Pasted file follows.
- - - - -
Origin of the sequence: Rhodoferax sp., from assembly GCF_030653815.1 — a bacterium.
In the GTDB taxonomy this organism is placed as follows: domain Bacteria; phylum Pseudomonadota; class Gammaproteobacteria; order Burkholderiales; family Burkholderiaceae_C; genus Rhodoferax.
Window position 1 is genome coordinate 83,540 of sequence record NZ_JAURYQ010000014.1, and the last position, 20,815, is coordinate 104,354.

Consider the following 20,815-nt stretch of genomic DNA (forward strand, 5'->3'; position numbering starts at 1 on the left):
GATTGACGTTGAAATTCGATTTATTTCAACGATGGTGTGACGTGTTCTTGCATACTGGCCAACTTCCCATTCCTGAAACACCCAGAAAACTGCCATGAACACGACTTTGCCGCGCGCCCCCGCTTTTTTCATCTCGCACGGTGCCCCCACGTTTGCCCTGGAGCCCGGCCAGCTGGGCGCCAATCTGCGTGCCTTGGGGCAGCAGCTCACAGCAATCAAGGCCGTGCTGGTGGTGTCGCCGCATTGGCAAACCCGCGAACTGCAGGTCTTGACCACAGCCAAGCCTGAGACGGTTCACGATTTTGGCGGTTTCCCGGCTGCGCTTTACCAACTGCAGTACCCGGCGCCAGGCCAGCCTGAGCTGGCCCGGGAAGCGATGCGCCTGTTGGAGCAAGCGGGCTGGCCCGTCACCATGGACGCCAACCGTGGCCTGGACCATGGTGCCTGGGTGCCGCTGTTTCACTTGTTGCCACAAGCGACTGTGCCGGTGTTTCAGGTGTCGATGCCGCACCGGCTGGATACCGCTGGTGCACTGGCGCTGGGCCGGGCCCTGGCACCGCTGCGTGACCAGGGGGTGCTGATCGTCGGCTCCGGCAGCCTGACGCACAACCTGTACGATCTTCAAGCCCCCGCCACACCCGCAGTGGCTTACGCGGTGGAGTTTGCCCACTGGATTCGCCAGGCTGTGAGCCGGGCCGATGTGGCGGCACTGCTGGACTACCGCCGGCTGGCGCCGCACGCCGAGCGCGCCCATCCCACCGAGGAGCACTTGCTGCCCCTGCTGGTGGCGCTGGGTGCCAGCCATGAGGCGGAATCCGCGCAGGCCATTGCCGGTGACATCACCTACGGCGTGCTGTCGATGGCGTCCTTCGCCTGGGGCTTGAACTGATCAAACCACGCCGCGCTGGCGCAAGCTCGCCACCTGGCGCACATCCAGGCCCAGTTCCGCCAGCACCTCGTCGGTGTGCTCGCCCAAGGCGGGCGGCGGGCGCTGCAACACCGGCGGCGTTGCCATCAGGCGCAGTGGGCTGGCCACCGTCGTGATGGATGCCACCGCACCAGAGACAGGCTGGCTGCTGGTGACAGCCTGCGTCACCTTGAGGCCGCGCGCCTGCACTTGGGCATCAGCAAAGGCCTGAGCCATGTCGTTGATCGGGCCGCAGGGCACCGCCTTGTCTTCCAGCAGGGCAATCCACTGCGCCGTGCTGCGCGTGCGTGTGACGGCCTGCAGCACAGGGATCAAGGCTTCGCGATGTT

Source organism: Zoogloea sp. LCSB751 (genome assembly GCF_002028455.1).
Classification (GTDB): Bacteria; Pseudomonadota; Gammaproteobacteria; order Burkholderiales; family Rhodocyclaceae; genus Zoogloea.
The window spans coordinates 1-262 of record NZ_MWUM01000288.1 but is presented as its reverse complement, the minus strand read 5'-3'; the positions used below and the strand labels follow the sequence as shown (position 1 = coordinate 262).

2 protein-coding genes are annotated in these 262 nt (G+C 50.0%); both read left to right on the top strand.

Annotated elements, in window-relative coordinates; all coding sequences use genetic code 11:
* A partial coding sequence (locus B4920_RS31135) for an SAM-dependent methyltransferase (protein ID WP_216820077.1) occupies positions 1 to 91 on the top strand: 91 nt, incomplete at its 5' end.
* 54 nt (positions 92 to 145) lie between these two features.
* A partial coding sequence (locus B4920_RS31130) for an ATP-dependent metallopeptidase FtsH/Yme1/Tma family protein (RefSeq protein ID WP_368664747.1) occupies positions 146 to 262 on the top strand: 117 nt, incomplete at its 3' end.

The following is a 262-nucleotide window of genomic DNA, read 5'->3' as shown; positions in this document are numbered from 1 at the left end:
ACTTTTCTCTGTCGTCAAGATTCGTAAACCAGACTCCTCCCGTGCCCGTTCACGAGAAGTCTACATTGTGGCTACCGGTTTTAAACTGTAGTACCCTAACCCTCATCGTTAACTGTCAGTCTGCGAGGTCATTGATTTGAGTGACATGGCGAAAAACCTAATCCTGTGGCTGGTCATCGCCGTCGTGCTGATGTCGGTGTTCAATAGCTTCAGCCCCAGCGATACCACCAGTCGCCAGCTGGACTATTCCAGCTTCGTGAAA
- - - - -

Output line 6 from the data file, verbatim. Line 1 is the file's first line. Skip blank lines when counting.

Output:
Source organism: Zoogloea sp. LCSB751 (genome assembly GCF_002028455.1).